Grand County School District Superintendent JT Stroder has submitted his resignation effective at the end of his current contract on June 30, 2020. The Grand County Board of Education has begun the process of searching for his replacement.
During Superintendent Stroder’s 3-year tenure, the district expanded school-based mental health services in all of its schools, hired a school nurse, and created a position for a community coordinator, who serves as a liaison between families and community resources and brings together influential local leaders to address important issues including intergenerational poverty. Simultaneously, Stroder has been working on earning an education doctorate in education leadership.
“I am grateful that Grand County gave me the opportunity to do my dissertation on this topic. We are the only school in the nation right now using neuro-feedback to reroute neurons in the brains of students who have autism, ADD, and Asperger’s and were approved for a research study on this,” Stroder said.
Additionally, Superintendent Stroder has worked to improve technology services in the school district which has increased digital learning in the classrooms and worked closely with administrators and teachers to bring instructional coaches to schools to help guide teaching strategies for each individual student. Writing policies and updating the school district’s policy manual and revamping school security systems and procedures are other duties Superintendent Stroder has helped administer on a day-to-day basis.
There have been other recent changes announced at Grand County School District (GCSD).
In January, Grand County High School Principal Stephen Hren announced his retirement at the end of the school year. Dr. Hren has worked for GCSD for 31 years, first as a high school science teacher, and in 2007 he became the high school principal. Dr. Hren has been devoted to the education of students and has been a mentor to his staff. As a teacher, Dr. Hren worked to implement high school outdoor education and field biology courses. The school board has also begun the search for his replacement.
“As I depart, I hope that my impact in the school community has been more positive than anything else,” Hren said.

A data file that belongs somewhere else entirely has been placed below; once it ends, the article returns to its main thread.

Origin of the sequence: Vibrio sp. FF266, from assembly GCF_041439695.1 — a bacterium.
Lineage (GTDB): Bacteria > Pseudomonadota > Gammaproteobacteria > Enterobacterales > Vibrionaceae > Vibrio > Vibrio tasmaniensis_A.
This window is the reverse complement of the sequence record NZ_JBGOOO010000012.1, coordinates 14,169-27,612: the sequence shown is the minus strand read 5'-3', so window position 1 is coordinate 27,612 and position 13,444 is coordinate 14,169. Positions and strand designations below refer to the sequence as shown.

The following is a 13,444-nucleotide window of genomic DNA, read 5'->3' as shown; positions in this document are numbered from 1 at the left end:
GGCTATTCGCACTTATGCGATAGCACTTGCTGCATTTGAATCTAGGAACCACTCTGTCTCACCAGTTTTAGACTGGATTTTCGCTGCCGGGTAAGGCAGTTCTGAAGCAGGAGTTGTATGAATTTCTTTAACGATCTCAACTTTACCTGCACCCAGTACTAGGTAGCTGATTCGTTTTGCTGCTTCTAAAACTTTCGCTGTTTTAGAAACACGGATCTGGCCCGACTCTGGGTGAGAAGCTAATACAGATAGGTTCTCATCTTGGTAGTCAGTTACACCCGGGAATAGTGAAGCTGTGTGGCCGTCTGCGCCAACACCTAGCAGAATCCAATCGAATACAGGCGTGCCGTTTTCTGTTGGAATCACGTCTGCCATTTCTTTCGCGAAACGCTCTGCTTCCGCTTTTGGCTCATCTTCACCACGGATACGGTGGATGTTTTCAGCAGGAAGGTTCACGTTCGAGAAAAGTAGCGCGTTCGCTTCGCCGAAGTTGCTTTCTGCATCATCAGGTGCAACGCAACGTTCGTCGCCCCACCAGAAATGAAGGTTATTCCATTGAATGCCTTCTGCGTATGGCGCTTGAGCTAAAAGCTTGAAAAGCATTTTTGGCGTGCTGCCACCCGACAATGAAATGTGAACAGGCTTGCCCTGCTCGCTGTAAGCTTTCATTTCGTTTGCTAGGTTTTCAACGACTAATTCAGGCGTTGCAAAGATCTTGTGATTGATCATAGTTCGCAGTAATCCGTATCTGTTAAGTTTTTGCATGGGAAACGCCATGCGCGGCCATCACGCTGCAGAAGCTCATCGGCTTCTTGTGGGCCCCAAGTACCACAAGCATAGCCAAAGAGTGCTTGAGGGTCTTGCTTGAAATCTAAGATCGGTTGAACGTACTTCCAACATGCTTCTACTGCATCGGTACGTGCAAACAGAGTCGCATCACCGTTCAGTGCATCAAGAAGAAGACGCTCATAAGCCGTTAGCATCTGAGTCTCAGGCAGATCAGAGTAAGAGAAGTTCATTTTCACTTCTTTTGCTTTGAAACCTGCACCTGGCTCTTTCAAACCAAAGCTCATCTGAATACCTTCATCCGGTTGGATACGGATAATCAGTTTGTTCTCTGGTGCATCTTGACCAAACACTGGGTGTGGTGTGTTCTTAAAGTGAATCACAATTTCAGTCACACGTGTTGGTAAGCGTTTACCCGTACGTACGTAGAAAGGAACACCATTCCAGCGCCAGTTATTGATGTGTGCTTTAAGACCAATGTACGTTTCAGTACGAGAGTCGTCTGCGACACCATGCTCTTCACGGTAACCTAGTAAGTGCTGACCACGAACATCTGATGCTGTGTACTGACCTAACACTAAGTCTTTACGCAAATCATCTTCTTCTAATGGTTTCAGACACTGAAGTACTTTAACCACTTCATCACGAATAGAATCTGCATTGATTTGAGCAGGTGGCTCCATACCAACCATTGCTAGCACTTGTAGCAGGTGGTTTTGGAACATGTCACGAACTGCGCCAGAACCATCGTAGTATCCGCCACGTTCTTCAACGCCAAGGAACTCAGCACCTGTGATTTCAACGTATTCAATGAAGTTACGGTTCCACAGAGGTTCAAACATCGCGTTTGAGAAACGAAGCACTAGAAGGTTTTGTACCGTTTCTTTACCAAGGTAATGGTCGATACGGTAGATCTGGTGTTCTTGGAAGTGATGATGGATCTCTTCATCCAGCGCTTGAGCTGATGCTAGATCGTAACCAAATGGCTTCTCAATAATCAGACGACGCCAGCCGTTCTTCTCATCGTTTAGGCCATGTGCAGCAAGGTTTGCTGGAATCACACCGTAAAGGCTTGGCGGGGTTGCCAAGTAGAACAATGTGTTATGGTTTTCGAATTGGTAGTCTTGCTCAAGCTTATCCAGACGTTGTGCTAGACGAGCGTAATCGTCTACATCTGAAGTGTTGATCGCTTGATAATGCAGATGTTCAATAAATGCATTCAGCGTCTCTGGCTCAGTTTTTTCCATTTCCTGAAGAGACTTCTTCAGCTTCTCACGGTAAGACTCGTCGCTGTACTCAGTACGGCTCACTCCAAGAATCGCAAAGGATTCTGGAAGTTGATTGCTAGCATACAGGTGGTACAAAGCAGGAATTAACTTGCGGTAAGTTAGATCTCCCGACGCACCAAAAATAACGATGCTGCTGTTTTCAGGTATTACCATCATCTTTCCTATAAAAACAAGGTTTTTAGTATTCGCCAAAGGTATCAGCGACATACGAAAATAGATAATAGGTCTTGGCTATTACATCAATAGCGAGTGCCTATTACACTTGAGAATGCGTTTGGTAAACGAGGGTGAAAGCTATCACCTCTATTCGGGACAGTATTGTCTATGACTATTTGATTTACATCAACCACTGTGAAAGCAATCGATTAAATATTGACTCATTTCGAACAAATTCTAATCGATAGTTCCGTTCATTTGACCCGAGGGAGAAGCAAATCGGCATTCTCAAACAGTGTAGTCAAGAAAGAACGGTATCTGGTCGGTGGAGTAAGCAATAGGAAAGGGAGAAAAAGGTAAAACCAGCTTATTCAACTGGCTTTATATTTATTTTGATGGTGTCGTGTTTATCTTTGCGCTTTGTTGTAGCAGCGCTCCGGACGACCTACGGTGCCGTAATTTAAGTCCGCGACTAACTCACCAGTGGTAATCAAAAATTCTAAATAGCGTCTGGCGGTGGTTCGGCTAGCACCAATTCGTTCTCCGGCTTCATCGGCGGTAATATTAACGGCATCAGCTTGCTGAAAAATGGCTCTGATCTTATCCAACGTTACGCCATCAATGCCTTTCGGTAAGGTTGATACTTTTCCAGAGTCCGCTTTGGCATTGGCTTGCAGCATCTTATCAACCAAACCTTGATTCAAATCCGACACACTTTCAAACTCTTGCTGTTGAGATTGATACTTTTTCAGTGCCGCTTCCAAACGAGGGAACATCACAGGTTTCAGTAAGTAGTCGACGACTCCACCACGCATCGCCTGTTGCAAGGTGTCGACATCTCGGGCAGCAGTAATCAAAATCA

The board will also hire a new District Food Service/Child Nutrition Program Supervisor and a new Business Administrator (B.A.). Until a new B.A. is selected, two very capable interim B.A.s have been hired part-time to work at the Grand County School District Office to avoid any interruption in the district’s daily business operations. The district’s interim B.A. Patty Murphy started her career in education working on education budgets for former Utah governors Norman
Bangerter and Michael Leavitt. She is a former budget administrator for the Utah State Office of Education. The district’s interim B.A. Pat Wilson is a former financial director at Sevier School District, where he oversaw the construction process for the new Richfield High School and Sevier Valley Center. He is now working on the Grand County Middle School construction project in Moab and the new school is slated for completion in December.
As the Board moves forward on the process of filling these positions, the District will build on the accomplishments of the past few years with the goal of meeting its mission statement, “to put each student first every day.”
GCSD has an enrollment of approximately 1,500 students at its campuses in Moab and employs nearly 300 staff members. In addition to a new middle school, the district has recently built a new Helen M. Knight Elementary for grades K-6 and a Technical Sciences and Arts Center. Visit www.grandschools.org for more information.